Python, Javascript and UNIX hacker, open source advocate, IRC addict, general badass and traveler
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Temperature Preferences

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There's a supposed Mark Twain quote, "The coldest winter I ever spent was a summer in San Francisco." It isn't really by Mark Twain, but I don't know who said it—I just know they've never been to McMurdo Station.
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miohtama
25 days ago
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Helsinki, Finland
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4 public comments
zippy72
13 days ago
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Lisbon doesn't get a look in? I'm hurt...
FourSquare, qv
Fidtz
25 days ago
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First xkcd for a while I don't think works. I have been to Riyadh and Hong Kong in the summer. I find it hard to believe anyone who loves one of their climates would even like the other. Dubai+Delhi seems dubious too though I have no first hand experience there.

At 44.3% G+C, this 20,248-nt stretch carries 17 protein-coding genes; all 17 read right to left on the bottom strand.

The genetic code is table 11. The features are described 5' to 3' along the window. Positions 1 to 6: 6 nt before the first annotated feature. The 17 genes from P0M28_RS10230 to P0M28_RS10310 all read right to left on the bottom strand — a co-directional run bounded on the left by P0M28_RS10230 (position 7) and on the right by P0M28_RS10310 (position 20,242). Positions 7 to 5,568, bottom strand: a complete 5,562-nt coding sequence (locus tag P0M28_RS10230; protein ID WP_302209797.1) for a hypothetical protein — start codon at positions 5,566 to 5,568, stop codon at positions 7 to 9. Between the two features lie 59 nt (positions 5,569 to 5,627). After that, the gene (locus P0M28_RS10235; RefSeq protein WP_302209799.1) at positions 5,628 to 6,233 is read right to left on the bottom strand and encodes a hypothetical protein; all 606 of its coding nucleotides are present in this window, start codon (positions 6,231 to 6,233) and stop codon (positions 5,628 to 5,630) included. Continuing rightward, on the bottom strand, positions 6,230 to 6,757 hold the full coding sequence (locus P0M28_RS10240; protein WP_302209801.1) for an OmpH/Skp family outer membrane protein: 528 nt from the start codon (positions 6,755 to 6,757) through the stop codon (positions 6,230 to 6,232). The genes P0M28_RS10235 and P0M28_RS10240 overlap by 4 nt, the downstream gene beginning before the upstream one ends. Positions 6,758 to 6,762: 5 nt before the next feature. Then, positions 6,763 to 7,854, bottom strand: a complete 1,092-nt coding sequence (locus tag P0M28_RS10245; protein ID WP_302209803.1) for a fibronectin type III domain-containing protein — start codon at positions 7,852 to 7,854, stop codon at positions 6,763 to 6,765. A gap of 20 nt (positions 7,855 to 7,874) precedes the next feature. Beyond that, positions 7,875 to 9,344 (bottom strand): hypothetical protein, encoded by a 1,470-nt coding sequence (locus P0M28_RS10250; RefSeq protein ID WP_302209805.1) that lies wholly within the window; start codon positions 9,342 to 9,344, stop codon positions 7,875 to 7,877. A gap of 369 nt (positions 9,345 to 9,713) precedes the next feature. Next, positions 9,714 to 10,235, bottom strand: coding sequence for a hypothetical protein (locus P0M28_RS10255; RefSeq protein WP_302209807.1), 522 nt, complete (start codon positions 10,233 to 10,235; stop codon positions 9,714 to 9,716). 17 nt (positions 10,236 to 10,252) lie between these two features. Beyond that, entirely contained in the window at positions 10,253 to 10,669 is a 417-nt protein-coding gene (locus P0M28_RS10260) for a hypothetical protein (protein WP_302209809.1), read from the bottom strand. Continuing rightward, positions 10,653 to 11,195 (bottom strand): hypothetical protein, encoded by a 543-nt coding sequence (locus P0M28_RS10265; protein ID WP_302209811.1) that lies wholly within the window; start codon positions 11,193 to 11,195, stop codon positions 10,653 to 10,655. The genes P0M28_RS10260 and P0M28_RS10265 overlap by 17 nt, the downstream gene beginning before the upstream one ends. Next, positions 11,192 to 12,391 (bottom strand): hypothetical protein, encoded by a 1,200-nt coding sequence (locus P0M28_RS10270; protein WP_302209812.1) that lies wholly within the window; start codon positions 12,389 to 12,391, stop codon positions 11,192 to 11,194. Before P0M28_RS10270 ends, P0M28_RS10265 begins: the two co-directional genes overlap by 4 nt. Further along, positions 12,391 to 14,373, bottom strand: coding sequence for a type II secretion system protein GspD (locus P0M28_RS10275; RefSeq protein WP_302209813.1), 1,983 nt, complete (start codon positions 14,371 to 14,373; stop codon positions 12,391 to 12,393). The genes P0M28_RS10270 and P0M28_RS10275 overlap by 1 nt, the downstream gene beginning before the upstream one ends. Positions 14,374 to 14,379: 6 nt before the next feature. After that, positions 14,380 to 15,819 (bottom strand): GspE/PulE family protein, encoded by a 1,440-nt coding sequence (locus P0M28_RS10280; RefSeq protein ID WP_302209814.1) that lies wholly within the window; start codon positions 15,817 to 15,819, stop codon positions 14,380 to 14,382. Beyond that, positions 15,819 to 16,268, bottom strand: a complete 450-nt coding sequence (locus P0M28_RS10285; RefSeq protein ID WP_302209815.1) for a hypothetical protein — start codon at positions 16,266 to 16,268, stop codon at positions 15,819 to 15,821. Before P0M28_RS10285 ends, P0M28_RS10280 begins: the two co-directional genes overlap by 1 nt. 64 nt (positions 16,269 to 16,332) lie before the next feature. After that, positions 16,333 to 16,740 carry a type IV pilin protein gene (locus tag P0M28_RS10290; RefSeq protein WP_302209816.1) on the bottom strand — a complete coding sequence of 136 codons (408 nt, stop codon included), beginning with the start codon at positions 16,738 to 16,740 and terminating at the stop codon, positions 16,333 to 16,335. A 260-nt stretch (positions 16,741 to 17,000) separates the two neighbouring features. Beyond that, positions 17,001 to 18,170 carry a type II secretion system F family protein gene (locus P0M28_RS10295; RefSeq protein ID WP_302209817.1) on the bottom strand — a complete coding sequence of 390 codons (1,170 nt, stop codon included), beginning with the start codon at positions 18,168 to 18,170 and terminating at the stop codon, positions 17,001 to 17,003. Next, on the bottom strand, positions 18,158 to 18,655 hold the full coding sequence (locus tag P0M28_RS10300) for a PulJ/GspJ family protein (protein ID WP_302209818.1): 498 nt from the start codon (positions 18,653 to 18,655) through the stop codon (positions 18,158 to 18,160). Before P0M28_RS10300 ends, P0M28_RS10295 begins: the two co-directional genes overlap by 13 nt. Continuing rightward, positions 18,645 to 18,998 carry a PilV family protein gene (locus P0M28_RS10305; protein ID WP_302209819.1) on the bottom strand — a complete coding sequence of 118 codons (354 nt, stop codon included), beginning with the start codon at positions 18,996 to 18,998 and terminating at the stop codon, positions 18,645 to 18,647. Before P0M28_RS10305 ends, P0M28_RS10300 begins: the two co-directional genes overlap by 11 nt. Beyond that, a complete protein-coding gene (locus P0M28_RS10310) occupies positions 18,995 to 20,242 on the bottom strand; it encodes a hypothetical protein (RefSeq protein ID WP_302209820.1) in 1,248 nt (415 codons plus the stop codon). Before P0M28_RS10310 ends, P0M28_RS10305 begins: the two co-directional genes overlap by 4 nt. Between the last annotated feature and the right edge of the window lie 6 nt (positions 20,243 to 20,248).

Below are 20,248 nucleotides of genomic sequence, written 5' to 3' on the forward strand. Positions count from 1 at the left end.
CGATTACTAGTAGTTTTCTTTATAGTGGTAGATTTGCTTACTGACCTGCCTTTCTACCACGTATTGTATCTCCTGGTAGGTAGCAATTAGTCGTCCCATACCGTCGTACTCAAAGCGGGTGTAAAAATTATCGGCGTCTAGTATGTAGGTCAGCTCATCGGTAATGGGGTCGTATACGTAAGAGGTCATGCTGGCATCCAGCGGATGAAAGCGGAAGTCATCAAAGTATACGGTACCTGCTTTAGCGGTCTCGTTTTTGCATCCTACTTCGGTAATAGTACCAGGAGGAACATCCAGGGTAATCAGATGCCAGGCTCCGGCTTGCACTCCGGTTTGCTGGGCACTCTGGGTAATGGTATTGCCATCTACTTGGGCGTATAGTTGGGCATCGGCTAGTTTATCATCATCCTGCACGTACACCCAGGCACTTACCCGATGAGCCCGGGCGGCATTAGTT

mooglemoogle
25 days ago
Yeah that’s the thing, heat and humidity don’t necessarily go together. I could definitely see liking hot, dry summers but hating hot, humid ones. I would understand the other way less but that’s just me :)
kazriko
25 days ago
I'm tolerant of hot, dry, but I don't like it. Hot and humid, or even warm and humid just makes me miserable.
ameel
26 days ago
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Awesome. And I love that both Lahore and Karachi are in there!
Melbourne, Australia
angelchrys
26 days ago